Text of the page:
When she came to the issue of whether it should be legal for adults to use, Clinton said that states like Colorado and Washington have already reformed and that they are “laboratories of democracy.” Clinton claims to be holding out on forming her opinion until she has the evidence from the two states. Her change of heart mirrors that of the Democratic Party, which, as of late, has become more amenable to the case for making marijuana legal for adults to use, medically or otherwise.
Clinton said on MSNBC on October 14, 2015: “I really believe it’s important that states like Colorado lead the way, so that we can learn what works and what doesn’t work. And I would certainly not want the federal government to interfere with the legal decision made by the people of Colorado, and enforced by your elected officials, as to how you should be conducting this business that you have approved. So, no, I want to give you the space and I want other states to learn from you, what works and what doesn’t work.”
Expect the Republican ballots to be a bit more crowded than their Dem counterparts. Trump is forecasted to do well in Vermont on Tuesday: VPR’s poll shows him leading in Vermont with 32.4 percent, followed by Rubio with 16.9 percent, Texas Sen. Ted Cruz with 10.5 percent and Kasich with 10 percent.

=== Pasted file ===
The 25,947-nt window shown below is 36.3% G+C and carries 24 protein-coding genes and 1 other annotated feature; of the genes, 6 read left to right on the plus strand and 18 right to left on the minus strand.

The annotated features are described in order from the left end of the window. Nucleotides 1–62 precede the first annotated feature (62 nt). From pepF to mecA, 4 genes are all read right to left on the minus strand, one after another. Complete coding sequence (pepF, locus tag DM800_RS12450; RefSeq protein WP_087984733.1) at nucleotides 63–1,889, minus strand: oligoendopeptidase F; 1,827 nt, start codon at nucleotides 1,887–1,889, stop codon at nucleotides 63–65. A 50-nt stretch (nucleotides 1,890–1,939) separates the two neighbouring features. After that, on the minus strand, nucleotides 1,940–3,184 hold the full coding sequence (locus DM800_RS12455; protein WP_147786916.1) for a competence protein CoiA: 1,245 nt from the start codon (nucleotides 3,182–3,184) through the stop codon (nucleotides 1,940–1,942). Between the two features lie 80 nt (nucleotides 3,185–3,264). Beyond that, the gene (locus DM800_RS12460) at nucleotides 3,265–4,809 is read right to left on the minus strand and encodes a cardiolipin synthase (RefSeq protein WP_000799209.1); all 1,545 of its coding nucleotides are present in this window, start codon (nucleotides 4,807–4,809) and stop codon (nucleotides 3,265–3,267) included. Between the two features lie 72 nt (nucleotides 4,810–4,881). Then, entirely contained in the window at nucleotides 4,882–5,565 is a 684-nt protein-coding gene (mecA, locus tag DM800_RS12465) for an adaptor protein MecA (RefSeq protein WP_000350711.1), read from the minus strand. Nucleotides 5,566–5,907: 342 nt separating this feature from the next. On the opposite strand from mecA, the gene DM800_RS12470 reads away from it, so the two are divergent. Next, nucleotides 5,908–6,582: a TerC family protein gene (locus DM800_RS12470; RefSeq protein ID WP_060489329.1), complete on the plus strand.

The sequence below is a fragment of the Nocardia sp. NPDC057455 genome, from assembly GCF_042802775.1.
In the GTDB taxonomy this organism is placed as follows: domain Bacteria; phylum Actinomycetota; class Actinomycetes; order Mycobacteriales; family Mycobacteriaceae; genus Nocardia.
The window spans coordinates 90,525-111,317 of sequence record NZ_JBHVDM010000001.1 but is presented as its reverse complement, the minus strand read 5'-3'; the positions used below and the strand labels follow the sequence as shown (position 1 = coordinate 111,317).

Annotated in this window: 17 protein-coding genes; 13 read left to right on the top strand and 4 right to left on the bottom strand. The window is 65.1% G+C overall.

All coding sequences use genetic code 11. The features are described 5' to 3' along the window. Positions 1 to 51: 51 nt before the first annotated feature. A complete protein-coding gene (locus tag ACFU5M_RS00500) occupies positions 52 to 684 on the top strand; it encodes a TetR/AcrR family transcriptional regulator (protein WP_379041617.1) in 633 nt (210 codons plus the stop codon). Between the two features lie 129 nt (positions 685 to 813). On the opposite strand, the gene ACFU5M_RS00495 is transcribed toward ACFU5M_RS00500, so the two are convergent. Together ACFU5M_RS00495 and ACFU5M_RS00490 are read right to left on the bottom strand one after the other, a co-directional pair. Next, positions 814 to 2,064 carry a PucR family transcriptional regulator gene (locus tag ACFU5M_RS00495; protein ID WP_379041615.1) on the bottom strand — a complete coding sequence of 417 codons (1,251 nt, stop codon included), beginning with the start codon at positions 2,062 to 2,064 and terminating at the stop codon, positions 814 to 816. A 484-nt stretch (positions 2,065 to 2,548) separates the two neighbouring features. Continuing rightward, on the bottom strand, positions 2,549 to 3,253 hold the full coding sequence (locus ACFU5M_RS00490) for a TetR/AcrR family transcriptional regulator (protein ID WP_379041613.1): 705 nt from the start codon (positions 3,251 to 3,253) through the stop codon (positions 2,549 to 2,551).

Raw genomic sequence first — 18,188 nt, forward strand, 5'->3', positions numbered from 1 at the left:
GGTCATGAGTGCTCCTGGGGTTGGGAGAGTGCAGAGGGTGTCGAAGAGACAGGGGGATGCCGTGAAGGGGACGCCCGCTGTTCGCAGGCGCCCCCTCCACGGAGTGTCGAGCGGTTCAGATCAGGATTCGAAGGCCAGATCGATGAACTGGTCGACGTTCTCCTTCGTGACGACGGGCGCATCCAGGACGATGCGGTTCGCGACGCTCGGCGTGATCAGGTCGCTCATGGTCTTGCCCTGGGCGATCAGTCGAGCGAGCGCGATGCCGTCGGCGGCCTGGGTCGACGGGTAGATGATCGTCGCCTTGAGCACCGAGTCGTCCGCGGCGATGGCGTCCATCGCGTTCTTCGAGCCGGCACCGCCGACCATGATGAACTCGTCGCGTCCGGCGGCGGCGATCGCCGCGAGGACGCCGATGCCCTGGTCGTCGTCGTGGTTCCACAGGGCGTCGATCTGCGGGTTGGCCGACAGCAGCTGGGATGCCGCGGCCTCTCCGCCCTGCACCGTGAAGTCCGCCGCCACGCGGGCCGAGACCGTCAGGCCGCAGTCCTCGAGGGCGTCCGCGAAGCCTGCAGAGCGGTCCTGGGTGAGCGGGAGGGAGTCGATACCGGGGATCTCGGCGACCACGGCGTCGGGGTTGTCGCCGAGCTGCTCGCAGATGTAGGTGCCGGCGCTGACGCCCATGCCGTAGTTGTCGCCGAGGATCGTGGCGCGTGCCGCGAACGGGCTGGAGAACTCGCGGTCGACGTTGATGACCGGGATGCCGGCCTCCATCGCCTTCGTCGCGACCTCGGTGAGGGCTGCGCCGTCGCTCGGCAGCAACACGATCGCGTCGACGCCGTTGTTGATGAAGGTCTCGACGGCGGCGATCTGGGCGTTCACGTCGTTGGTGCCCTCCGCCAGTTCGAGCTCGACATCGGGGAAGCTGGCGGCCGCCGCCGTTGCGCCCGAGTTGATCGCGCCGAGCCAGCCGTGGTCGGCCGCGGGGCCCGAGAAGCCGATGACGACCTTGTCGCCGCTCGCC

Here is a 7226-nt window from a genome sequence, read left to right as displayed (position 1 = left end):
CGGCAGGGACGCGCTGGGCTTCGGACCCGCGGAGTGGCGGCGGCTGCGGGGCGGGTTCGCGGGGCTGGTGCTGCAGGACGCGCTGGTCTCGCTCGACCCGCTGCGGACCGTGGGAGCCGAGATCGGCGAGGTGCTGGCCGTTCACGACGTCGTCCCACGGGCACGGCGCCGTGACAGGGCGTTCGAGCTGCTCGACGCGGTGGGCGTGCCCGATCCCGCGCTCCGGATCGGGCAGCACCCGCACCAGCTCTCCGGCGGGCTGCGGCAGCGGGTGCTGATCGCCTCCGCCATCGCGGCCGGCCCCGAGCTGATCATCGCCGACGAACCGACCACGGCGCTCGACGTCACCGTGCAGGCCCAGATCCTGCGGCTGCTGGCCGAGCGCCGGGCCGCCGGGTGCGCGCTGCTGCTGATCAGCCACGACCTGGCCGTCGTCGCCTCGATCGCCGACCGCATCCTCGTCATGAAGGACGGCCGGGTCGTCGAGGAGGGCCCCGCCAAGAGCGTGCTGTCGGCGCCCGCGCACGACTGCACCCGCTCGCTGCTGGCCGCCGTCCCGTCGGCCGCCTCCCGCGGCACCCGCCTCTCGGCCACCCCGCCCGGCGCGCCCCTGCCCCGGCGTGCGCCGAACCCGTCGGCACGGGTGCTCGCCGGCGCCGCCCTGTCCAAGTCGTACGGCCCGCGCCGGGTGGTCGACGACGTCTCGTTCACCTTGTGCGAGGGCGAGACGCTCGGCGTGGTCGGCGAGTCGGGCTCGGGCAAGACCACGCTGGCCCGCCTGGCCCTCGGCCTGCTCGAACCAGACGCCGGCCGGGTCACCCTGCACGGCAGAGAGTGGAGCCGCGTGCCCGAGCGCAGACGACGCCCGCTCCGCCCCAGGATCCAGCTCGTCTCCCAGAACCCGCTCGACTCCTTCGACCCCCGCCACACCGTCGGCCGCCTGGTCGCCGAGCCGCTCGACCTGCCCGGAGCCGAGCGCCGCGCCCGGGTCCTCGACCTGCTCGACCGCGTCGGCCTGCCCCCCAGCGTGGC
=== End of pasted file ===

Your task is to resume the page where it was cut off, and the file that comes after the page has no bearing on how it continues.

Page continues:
In 1990, Trump said he favored legalizing all drugs, but more recently he has said he opposes legalizing and regulating marijuana for adult use.
He supports legal access to medical marijuana, and he believes states should be able to set their own marijuana policies with regard to adult use.
“In terms of marijuana and legalization, I think that should be a state issue, state-by-state. … Marijuana is such a big thing. I think medical should happen — right? Don’t we agree? I think so. And then I really believe we should leave it up to the states.” Washington Post, October 29, 2015
“I’d say [regulating marijuana] is bad. Medical marijuana is another thing, but I think it’s bad and I feel strongly about that. [Moderator: “What about the states’ right aspect of it?”] If they vote for it, they vote for it… But I think, medical marijuana, 100%.” C-SPAN, June 23, 2015
Sen. Rubio has expressed minor support for allowing the use of non-psychoactive forms of medical marijuana, but he is vehemently opposed to the legalization of marijuana for adult use. Earlier this month, he said, “There’s no positive impact to using marijuana,” and that if it has medical benefits it should be taken to the FDA for approval.
He has equivocated in his support for letting states establish their own marijuana. In April 2015, he said he believes federal prohibition laws should be enforced in states that have repealed state prohibition laws.